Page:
“[The] Maker movement [is] sweeping northern California and, in a smaller way, Europe and other countries. Renewed interest in tinkering with objects – versus apps or software – is attracting more money from investors and fostering a growing number of workshops, where aspiring inventors can get their hands on computerized milling machines and other high-end tools.”

Ann Miura-Ko, a self-professed tinkerer and partner at Floodgate, tells Reuters she believes nostalgia for the Valley days of yore plays a key role in the Maker boom.

“Just the same way you have kids who have been coding for 10 years at the age of 16, you’re going to see kids who have been making stuff for 10 years at the age of 16. If you see that, you’ll know we’re ready for the Mark Zuckerberg of hardware.”

As Randewich points out, the growing wave of do-it-yourselfers may very well hold the key to manufacturing innovation.

“Hardware is catching up to the open-source revolution, with common standards and a culture that encourages the sharing of designs and building blocks that save inventors the time and expense of reinventing the wheel,” he writes.

“Take the palm-sized [Atmel-powered] Arduino, ubiquitous in the Maker Movement. The roughly $20 item was developed for students, offering low price and relatively easy programming. Arduino lets do-it-yourselfers snap together and program interchangeable components such as GPS chips and motor controllers to run everything from robots to cocktail mixers.”

Meanwhile, Christine Furstoss of General Electric says products of the do-it-yourself movement – improved 3D printing, laser cutters, water jets and other tools – will help the United States safeguard and extend its lead in advanced manufacturing.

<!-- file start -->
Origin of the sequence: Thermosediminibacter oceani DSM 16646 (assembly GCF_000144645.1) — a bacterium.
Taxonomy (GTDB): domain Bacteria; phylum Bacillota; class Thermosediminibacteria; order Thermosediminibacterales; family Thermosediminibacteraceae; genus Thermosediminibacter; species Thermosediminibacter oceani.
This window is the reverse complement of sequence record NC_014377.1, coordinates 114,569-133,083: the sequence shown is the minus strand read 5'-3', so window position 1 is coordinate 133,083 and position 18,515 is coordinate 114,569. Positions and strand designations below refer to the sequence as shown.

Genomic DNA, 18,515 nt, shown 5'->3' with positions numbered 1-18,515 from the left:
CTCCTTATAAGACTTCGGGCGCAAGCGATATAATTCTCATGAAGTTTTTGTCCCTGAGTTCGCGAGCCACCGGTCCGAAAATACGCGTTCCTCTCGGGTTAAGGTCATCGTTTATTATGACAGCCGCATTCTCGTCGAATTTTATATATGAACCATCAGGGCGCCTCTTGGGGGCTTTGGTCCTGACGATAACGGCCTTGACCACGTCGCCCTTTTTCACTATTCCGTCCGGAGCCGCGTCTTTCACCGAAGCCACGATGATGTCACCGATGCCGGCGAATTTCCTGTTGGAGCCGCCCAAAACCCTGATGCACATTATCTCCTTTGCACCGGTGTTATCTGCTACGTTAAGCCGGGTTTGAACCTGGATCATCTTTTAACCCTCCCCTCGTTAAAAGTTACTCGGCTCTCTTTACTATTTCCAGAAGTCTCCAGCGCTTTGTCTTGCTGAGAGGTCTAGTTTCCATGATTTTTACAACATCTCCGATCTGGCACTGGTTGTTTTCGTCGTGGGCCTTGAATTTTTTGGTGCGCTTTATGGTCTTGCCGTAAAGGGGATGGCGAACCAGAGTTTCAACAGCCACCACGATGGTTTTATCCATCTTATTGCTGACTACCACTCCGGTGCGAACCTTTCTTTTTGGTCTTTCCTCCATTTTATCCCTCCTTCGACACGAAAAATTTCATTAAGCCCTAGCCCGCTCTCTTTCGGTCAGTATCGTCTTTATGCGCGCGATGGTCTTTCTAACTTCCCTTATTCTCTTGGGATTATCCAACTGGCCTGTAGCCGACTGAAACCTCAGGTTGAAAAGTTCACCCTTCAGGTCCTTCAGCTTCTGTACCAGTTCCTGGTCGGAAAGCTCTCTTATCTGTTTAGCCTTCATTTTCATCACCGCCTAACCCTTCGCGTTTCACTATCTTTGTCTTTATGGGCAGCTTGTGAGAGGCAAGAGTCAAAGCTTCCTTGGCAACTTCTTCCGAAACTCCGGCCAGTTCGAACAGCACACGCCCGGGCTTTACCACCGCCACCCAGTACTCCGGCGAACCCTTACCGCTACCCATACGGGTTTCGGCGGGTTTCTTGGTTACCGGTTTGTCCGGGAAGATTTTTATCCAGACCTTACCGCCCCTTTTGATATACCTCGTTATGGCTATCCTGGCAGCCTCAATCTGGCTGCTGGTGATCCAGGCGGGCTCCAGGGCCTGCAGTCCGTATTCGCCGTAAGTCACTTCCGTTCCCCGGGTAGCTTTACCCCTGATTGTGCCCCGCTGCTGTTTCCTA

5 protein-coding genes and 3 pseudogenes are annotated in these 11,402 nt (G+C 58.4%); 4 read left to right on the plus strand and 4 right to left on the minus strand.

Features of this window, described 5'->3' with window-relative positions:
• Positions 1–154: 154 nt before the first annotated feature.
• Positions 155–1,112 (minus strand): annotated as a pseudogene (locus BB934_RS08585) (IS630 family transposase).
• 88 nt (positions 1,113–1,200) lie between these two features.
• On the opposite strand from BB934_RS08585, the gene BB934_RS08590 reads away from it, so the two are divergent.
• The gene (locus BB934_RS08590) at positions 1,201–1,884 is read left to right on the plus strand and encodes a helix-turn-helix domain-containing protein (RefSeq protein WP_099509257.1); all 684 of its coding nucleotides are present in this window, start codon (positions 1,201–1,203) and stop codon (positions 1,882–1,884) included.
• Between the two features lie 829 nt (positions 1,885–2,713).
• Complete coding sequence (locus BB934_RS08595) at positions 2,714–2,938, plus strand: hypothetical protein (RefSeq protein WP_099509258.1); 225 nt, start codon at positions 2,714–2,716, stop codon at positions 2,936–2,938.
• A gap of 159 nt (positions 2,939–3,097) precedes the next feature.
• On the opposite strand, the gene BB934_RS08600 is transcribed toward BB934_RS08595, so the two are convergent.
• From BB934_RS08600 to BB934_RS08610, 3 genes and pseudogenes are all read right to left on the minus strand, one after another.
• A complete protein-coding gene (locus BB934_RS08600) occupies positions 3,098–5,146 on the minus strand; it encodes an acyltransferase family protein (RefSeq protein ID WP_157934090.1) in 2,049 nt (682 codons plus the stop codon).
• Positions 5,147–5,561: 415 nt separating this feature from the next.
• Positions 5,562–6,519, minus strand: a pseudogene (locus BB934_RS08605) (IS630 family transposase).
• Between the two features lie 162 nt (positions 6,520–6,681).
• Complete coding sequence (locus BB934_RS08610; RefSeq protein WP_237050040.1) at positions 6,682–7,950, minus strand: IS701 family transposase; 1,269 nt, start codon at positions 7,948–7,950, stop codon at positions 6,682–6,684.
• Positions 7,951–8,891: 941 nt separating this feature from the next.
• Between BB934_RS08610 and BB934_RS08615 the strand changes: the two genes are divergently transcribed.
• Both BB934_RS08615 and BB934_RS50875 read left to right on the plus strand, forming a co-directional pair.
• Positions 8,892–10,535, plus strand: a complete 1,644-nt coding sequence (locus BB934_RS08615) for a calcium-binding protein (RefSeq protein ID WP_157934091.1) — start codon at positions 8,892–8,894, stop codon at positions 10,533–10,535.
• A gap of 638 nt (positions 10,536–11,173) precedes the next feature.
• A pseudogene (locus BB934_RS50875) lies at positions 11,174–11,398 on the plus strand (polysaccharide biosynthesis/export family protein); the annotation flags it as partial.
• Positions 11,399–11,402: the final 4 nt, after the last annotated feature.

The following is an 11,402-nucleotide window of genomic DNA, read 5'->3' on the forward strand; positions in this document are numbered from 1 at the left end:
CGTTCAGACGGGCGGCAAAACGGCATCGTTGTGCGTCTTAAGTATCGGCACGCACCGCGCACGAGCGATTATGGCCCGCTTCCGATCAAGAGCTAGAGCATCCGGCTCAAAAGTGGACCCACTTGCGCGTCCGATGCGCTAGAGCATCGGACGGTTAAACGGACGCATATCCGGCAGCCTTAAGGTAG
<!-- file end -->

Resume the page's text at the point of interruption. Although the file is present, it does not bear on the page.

“We’re proud of our manufacturing heritage, but we don’t invent everything… The spirit and tools of the Maker Movement are something we want to engage with,” she concludes.

The full text of “Do-it-yourselfers Inspire Hardware Renaissance in Silicon Valley” by Noel Randewich is available on Reuters here.

From 3D printing to the factory floor

MIT’s Professional Education department has officially added “Additive Manufacturing: From 3D Printing to the Factory Floor” to its Short Programs list.

The course is targeted at manufacturing and design engineers, as well as professionals seeking a full MIT experience in a condensed timeframe.

“Additive Manufacturing: From 3D Printing to the Factory Floor” is scheduled for July 21 – 25 on MIT’s campus in Cambridge, Mass. and will be taught by John Hart, Associate Professor of Mechanical Engineering and Mitsui Career Development Chair. 

Enrollment is now open to qualifying professionals from the US and abroad via MIT’s Professional Education website.

“[The course] will focus on a comprehensive overview of additive manufacturing spanning from fundamentals to applications and technology trends,” said Hart.

“Additive manufacturing covers many application areas including aerospace components, electronics, medical devices, architectural designs and consumer products. Participants will take part in lab sessions that will provide a hands-on experience with a variety of state-of-the-art desktop 3D printers.”

3D printing, once considered the sole the purview of DIY Makers and professional engineers, has clearly entered a new and important stage for the masses. Indeed, analysts at Juniper Research predict sales of consumer 3D printers will increase from around 44,000 in 2014 to over 1 million units by 2018.

 Meanwhile, analysts at Wohlers Associates project a significant increase in the sales of 3D-printing products and services from $2.2 billion in 2012 to approximately $6 billion in 2017.

“The consumerization of 3D printing has brought about all sorts of possibilities for businesses,” said Adam Thilthorpe, director of professionalism at the Chartered Institute of IT (BCS). “Its biggest selling point is the ability to design and create products, or even a single product to highly specific demands.”